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Wiring question

Discussion in 'Model 3: Battery & Charging' started by krishb, Aug 29, 2018.

  1. krishb

    krishb New Member

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    I have my main panel in my garage. For the time being I wanted to get a 50 amp breaker installed in the panel and then run #4-3 wire to a junction box in my garage. From there I wanted my electrician to run a #6 wire for a NEMA 14-50 outlet. My plan is to use the 14-50 outlet for the time being and later upgrade the breaker to a higher amp later for a dual Tesla HPWC setup if I get another Tesla.

    I had an electrician come earlier today for a quote. He said it is against the code to use #4 and #6 in the junction box. I see a number of people suggesting to use #4 from the main panel to for later flexibility. I am confused now. So, should I be only using only #4 everywhere. Also, if I have the junction box, can I wire to a second NEMA 14-50 outlet, assuming I use only one a time?
     
  2. jdcollins5

    jdcollins5 Member

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    I would ask the electrician to give you the Code Article he is quoting from.
     
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  3. Ejl80

    Ejl80 Supporting Member

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    My understanding as long as the breaker protecting the circuit is at the lowest ampacity of the wiring involved you are fine? I'm not an electrician though. You also aren't saving very much money dropping to the 6 wire for the second half.
     
  4. Lloyd

    Lloyd Well-Known Member

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    It’s pretty hard to wire a 14-50 with larger than #6
     
  5. Ejl80

    Ejl80 Supporting Member

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    A quality 14-50 will easily accept #4 wire.
     
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  6. Lloyd

    Lloyd Well-Known Member

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    Yes but the bends are difficult. I challenge you to do it in a standard depth box!
     
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  7. Cosmacelf

    Cosmacelf Well-Known Member

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    Yes, you're going to need a bigger box :)
     
  8. jdcollins5

    jdcollins5 Member

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    You can get a 4”X4” junction box and a cover that that fits a standard 14-50 receptacle. This gives you more room fo the larger wire size.
     
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  9. Rocky_H

    Rocky_H Active Member

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    I am wondering if there is some miscommunication somewhere, as far as what you are describing here or what the electrician is talking about, or something. It is very commonly done to do a thicker wire run to a junction box and do a smaller run out of that. I agree with @jdcollins5 to ask specifically what he thinks is wrong with it.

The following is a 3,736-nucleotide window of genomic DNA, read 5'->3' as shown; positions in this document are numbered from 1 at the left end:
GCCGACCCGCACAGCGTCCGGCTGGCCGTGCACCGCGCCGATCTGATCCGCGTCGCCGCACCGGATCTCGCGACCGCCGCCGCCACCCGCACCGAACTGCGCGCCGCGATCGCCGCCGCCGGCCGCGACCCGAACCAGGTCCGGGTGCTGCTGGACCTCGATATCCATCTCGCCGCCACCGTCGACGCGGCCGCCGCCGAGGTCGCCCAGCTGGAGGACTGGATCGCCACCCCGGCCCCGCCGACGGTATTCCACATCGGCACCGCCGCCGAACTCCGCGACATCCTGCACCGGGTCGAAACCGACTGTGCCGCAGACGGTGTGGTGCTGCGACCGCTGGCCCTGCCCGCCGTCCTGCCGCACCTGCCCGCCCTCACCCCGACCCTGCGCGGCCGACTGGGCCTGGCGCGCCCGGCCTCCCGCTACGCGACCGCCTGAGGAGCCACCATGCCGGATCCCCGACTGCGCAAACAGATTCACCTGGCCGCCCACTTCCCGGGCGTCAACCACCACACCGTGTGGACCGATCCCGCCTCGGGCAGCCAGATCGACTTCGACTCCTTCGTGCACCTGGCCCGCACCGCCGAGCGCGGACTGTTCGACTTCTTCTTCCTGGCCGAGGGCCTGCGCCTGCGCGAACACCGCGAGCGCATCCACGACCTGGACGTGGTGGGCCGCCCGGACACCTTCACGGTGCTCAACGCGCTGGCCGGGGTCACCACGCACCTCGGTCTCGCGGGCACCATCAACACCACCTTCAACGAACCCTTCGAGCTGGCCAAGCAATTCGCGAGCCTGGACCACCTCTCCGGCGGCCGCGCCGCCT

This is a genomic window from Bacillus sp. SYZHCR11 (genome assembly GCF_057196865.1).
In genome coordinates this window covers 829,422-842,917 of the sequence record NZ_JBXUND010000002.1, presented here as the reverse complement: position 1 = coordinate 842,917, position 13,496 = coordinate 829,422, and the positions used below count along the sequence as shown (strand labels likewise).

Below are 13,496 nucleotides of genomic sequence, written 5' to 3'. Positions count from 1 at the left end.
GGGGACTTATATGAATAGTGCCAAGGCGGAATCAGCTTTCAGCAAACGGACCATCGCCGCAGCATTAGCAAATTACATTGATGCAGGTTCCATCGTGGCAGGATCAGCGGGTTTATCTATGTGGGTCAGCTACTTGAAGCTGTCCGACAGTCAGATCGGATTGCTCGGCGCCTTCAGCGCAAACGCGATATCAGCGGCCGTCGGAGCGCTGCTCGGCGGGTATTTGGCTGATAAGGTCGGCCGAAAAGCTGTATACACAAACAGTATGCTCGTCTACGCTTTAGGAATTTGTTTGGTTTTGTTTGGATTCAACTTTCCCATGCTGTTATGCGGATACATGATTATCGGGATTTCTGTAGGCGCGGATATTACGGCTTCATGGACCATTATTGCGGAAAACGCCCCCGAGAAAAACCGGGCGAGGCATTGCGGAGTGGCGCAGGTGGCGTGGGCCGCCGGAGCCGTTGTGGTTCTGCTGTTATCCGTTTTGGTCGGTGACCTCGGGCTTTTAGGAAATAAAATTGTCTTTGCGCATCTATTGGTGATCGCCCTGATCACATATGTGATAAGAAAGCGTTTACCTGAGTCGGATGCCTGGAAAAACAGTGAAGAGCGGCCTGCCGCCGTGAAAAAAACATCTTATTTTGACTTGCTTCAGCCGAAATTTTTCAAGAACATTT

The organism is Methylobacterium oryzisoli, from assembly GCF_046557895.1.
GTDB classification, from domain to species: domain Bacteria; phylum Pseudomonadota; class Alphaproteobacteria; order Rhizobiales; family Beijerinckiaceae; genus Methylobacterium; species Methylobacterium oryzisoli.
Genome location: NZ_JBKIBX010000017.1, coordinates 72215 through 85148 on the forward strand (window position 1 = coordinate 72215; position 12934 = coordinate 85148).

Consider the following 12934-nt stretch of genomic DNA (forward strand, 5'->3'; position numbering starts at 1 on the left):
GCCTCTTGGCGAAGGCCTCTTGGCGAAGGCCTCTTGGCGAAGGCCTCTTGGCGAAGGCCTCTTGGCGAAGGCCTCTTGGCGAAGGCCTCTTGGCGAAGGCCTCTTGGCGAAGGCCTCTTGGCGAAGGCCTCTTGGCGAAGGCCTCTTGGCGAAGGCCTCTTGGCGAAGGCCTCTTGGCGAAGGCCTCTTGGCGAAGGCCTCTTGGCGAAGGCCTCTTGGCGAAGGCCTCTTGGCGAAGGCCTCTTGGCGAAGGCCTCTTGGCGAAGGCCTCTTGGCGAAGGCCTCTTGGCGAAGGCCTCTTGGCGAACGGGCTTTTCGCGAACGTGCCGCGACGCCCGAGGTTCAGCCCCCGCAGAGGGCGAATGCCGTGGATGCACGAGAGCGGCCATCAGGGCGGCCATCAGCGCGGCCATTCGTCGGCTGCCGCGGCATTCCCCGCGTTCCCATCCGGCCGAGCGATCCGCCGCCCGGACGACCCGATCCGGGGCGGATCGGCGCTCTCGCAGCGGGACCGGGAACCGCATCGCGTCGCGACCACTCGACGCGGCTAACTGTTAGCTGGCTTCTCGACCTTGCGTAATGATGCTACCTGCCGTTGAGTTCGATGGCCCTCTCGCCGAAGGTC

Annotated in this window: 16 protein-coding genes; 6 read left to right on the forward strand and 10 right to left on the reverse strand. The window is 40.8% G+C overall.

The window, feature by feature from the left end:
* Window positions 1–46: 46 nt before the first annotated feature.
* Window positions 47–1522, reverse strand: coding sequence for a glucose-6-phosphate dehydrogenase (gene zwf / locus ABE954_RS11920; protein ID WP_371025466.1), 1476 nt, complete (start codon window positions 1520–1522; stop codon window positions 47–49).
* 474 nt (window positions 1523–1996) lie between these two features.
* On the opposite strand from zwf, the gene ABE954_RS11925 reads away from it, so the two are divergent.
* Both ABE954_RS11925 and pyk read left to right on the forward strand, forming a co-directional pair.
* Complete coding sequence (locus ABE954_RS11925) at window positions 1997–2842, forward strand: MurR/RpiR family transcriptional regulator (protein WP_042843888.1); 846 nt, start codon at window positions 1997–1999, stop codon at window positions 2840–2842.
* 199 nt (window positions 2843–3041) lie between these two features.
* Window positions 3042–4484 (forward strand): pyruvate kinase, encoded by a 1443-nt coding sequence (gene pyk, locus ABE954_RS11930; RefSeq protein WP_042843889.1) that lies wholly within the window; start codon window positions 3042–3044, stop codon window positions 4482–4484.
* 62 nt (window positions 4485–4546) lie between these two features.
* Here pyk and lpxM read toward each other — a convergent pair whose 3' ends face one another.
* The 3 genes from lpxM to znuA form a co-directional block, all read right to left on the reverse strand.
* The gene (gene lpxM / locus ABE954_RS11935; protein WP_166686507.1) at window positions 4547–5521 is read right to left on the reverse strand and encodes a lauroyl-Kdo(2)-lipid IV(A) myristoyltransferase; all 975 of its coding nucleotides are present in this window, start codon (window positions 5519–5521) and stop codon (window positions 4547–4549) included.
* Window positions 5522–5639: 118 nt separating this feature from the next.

10. eprosenx

    eprosenx Active Member

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    I have not seen anywhere in the code that this is disallowed, but it would not surprise me in the least if it was not allowed.

    The danger I see would be someone coming along later and seeing 4awg and being like "oh, I can change this up to a 70a breaker", etc... I wish I understood the code in depth enough to give an authoritative answer.

    One idea here that is common would be to take that 4awg (or even larger - you could consider aluminum) to an electrical panel in the garage and then do branch circuits off of that for receptacles or wall connectors. That gives you the most flexibility and it may provide for disconnect requirements, etc... (you can do one 14-50 and one wall connector for instance...)

    Anyway, just food for thought!

    If it was NEC code legal to do it, you would need connectors that let you splice 4awg to 6awg. I don't think there are any wire nuts that would support this.
     
  11. jdcollins5

    jdcollins5 Member

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    Splices with this size wire is typically done with split bolts and tape.
     
  12. Ejl80

    Ejl80 Supporting Member

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    Or Polaris connectors.
     
  13. jdcollins5

    jdcollins5 Member

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    What are Polaris connectors?
     
  14. Ejl80

    Ejl80 Supporting Member

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  15. karpetkutter

    karpetkutter Member

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    Use 6 Gauge all the way through. Its better to build in quality infrastructure. You wont regret it and it can handle the load.
     
  16. eprosenx

    eprosenx Active Member

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    You mean use 4 AWG? (Which is larger than 6awg)

    Either is fine for a 14-50 but 4awg will handle more amps if you later change to a wall connector or other hard wired EVSE.
     

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